Potentially the offense’s biggest problem area, although center Kevin Mawae is a stalwart in the middle while Jason Fabini looks solid at the all-important left tackle (which protects the right-handed QB’s blind side). Like Carter, guard Pete Kendall was cast off by his former team (Arizona Cardinals), before immediately being grabbed by the Jets, and Kendall looks to contribute immediately. Kareem McKenzie starts at right tackle, with Brandon Moore next to him.

Running Backs:
Even after ten years, Curtis Martin is still the man here, while Lamont Jordan’s status as his heir apparent may be in question, after a pre-season that saw him complain vocally after losing reps to youngster Johnathan Reese, a Columbia graduate who is one of the few Ivy Leaguers to have made it into the NFL. Veteran Jerald Sowell will lead the way at fullback, with B.J. Askew behind.

Pennington has to be pleased with the off-season acquisition of Justin McCareins, which will give him big target that will stretch defenses even more than the speedy, but diminutive Santana Moss. Meanwhile, Wayne Chrebet hopes to shine in the twilight of his career while rookie Jericho Cotchery and third-year player Jonathan Carter will see time. Anthony Becht and Chris Baker may see big numbers at tight end, if Hackett elects to keep the passing game short.

Defensive Line:
Headlining the defensive stat categories will likely be John Abraham and Shaun Ellis will start at the ends, while Bryan Thomas will be worked in the rotation. Jason Ferguson and Dewayne Robertson should continue to improve and shore up the middle.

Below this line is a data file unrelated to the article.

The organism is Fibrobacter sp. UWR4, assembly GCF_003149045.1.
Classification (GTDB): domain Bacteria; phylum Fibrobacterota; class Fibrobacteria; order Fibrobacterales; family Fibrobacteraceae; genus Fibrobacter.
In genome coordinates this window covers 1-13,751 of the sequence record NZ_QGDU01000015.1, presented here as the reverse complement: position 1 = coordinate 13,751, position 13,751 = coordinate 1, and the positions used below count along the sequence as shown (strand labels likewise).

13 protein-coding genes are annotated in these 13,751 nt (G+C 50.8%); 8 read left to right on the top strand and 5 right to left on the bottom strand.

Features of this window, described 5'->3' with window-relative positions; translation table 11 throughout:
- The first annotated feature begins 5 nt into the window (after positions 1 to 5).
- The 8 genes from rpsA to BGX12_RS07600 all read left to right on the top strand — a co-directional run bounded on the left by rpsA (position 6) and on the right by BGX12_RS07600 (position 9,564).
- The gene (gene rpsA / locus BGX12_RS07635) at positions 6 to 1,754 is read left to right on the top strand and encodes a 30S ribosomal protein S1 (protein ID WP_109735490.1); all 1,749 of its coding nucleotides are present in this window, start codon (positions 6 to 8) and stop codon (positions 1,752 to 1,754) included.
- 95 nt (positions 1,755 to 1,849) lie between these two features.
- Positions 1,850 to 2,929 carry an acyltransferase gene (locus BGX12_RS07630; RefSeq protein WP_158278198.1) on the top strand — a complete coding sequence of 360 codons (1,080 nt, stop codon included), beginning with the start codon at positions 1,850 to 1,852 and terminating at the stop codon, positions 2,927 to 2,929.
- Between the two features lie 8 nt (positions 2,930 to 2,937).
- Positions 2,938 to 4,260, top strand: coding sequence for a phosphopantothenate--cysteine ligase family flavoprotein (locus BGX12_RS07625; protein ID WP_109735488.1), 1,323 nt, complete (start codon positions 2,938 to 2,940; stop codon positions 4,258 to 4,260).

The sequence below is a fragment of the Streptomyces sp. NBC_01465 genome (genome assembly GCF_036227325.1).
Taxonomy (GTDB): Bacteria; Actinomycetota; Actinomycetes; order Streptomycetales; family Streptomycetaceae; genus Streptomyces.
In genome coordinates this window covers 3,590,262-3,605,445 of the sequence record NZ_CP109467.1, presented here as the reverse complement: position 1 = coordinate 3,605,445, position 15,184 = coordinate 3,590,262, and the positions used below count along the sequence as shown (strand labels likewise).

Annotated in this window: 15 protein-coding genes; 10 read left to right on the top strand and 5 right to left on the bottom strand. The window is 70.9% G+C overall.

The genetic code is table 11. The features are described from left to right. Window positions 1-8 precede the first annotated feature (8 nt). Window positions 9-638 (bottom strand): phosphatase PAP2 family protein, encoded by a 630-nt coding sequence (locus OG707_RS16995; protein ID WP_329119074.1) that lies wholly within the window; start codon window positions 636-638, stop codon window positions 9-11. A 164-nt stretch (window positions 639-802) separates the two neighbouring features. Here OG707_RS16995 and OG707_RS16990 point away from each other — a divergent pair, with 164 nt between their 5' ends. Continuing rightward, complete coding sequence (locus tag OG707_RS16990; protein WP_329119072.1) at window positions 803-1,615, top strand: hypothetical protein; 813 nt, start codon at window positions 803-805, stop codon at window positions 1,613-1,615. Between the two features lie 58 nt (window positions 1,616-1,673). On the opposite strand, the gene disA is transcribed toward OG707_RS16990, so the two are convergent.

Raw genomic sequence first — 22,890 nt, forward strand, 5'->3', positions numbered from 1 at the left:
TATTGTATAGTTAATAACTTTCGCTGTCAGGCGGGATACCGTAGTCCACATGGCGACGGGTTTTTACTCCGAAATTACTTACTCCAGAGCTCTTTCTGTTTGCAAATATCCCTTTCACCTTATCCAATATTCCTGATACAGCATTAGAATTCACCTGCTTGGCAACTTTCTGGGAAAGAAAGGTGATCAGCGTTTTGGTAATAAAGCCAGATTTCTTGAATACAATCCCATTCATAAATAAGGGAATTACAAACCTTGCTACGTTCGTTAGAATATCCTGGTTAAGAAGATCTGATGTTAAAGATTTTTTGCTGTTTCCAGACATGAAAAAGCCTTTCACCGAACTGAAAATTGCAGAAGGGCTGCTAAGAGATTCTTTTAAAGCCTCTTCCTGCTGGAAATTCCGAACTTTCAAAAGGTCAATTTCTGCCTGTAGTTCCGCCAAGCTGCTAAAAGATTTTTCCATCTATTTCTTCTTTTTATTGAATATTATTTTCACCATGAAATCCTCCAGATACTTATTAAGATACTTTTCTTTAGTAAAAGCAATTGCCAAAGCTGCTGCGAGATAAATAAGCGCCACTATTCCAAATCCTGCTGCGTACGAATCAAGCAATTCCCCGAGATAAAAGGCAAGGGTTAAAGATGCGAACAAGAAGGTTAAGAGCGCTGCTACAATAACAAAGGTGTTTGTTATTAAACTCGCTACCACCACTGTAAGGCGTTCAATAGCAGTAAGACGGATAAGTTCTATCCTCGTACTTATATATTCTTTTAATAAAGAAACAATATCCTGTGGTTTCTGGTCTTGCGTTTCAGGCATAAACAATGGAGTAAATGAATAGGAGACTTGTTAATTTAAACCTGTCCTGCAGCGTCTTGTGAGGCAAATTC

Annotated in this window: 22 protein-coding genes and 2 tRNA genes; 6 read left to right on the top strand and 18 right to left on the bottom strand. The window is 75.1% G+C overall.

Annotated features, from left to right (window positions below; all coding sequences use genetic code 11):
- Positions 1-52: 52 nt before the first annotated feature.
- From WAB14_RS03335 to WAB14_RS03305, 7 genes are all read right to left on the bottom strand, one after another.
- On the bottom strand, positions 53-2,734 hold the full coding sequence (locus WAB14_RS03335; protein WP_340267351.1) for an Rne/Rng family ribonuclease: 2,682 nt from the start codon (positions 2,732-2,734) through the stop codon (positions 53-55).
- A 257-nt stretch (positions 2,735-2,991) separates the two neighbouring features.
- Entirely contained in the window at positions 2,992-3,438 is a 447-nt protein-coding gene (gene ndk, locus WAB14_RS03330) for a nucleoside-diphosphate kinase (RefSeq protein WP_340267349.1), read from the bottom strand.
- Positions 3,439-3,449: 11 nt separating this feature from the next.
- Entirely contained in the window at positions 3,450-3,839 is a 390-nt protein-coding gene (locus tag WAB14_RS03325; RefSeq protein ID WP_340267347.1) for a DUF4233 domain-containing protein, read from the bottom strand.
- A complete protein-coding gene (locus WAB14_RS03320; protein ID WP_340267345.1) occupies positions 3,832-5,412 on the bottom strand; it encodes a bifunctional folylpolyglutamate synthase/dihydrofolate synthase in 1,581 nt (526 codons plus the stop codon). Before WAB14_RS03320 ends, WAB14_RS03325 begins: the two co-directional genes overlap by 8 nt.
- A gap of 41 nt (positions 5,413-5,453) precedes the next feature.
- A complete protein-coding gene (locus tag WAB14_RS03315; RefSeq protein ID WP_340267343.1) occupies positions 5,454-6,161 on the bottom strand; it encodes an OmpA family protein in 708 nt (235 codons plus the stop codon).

One of the team’s areas of improvement over the off-season, as the Jets increased the quality of their linebacking corps with the selection of Jonathan Vilma and the addition of free agent Eric Barton (formerly of the Oakland Raiders). Victor Hobson and Sam Cowart return, while Jason Glenn, Mark Brown and Kenyatta Wright will see time.

Already thought to be the team’s Achilles’ Heel, the Jets secondary took an ill-timed hit on the eve of the season this week, when nickleback Ray Mickens fell to a torn anterior cruciate ligament (a knee injury that nearly always means the end of a player’s season). Mickens’ spot was filled by veteran Terrell Buckley, who had been released by the New England only last Sunday. Pundits aren’t optimistic about the man-to-man ability of starting cornerbacks Donnie Abraham and David Barrett, but Barrett is considered a step up from the man he replaced, the released Aaron Beasley. Rookie Derrick Strait should have some impact in the secondary.

Erik Coleman will start at strong safety, while Jon McGraw (although out for the opener) will be the usual starter at free safety, ahead of Reggie Tongue.

Special Teams:
Doug Brien, who scored 105 points last season, including, going a perfect 24-for-24 on point after tries, returns as the place kicker, while Toby Gowin (who arrived from Dallas) will be the punter. Santana Moss has proven to be as explosive of a punt returner as there is in the league with Jonathan Carter being set back deep for kickoffs. James Dearth is in the lose-lose position of being the team’s deep snapper – a role player who winds up getting more publicity when things go awry than when they go flawlessly.